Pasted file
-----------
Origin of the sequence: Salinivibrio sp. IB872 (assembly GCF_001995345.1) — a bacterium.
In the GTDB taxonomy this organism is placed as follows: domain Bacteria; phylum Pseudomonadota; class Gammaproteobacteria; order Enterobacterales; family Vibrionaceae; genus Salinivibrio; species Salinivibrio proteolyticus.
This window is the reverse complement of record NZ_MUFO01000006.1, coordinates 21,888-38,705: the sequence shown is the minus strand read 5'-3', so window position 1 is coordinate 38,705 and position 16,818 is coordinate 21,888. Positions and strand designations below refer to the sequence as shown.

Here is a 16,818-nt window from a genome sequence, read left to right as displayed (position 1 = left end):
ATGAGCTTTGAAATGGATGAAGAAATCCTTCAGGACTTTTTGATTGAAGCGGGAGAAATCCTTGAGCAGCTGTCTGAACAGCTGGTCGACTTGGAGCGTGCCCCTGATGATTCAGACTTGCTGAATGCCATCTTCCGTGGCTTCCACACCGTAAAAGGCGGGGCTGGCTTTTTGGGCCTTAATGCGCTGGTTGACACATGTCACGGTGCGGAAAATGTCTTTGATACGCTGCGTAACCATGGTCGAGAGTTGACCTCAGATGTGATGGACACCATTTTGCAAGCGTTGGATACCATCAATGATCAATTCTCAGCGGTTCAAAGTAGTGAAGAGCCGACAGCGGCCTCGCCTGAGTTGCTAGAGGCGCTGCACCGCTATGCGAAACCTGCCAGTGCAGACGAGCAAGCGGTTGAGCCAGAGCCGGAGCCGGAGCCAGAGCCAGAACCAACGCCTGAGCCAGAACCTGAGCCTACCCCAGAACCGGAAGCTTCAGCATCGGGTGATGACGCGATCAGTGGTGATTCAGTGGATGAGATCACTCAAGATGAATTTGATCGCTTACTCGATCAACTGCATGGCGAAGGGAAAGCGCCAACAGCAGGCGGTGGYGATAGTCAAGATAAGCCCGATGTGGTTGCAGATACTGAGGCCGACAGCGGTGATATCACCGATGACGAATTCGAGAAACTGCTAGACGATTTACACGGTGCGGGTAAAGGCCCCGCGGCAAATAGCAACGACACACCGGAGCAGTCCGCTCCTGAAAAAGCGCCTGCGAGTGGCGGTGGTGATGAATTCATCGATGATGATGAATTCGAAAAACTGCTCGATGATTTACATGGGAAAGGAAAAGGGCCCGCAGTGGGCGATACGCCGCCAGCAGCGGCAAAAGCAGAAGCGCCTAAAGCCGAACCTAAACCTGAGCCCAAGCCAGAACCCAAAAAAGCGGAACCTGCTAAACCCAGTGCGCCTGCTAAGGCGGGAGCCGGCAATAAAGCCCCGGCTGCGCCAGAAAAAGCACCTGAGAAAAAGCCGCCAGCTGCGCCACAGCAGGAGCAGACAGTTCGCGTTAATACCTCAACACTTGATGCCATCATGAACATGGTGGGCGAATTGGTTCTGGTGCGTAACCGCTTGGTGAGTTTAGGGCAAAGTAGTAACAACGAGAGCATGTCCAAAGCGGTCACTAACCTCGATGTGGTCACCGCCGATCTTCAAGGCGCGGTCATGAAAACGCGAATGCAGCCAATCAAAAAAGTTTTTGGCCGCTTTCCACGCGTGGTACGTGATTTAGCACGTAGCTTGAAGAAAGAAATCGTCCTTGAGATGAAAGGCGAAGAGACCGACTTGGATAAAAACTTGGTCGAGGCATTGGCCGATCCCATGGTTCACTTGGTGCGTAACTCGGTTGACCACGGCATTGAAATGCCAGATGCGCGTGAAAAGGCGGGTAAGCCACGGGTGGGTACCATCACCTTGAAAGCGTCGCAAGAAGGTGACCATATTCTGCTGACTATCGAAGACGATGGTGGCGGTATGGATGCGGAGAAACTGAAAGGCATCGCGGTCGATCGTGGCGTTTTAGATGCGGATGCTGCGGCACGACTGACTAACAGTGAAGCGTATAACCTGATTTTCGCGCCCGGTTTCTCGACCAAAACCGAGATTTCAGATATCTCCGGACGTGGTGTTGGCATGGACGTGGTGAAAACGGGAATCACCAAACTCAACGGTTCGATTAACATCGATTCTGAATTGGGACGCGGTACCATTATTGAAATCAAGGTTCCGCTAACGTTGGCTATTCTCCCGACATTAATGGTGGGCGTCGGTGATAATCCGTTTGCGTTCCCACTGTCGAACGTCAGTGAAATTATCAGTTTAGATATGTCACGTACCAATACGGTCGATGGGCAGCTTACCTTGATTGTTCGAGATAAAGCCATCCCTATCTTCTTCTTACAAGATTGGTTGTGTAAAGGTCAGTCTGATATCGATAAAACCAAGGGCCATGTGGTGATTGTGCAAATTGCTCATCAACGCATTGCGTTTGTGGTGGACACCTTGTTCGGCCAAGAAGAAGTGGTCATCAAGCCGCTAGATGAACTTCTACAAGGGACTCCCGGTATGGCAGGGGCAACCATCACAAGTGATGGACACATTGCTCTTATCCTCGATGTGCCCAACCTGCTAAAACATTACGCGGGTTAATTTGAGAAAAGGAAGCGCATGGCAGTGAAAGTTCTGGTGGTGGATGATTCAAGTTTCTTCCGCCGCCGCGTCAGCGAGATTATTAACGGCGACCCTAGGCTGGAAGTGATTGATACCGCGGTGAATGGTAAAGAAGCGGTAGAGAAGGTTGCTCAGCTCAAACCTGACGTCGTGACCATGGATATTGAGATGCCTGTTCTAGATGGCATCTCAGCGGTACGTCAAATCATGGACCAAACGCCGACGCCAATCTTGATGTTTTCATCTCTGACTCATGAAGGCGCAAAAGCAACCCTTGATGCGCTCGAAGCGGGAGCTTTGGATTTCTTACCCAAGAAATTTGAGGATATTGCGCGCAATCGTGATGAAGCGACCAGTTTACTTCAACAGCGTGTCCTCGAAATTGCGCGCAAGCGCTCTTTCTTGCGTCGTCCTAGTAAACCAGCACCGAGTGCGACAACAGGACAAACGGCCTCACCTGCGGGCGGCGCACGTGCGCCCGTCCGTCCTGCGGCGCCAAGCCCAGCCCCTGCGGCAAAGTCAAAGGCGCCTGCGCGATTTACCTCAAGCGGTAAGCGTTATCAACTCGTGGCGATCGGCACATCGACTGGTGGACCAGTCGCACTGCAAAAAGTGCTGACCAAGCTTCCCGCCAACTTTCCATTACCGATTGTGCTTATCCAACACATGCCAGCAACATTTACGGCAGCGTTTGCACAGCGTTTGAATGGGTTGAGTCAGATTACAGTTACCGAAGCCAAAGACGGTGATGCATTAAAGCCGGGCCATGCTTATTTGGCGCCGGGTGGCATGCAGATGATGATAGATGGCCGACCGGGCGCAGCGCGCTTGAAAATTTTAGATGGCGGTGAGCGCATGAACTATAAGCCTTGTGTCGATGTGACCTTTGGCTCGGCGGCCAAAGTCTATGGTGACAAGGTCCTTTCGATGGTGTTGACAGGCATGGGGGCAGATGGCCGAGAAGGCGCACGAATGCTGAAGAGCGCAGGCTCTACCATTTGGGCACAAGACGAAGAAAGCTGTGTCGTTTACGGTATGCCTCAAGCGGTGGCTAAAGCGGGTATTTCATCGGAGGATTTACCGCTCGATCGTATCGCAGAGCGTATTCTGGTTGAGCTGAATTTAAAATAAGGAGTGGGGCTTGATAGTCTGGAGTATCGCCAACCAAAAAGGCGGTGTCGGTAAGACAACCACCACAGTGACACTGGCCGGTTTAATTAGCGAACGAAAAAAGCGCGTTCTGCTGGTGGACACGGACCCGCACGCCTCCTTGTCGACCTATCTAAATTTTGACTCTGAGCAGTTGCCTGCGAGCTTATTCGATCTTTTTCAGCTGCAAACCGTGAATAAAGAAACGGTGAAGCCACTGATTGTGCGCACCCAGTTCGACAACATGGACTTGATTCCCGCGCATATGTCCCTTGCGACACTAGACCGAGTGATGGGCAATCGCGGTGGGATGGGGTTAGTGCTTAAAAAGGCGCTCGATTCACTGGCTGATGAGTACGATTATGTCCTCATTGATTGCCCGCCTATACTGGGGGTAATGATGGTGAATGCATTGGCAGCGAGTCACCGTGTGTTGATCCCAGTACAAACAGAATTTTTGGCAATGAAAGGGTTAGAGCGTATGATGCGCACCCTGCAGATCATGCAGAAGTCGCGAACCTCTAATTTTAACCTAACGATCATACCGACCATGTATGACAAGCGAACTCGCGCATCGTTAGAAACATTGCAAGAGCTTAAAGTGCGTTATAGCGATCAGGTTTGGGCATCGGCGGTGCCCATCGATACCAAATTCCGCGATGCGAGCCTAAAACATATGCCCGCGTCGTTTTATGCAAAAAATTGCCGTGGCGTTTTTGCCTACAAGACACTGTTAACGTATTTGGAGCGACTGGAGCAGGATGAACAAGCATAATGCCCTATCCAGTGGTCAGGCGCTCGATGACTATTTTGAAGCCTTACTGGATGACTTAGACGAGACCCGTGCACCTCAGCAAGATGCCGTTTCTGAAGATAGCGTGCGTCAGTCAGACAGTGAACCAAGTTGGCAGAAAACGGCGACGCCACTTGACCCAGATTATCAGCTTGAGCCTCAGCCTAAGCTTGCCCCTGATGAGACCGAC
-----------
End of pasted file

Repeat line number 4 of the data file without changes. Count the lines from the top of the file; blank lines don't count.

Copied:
Here is a 16,818-nt window from a genome sequence, read left to right as displayed (position 1 = left end):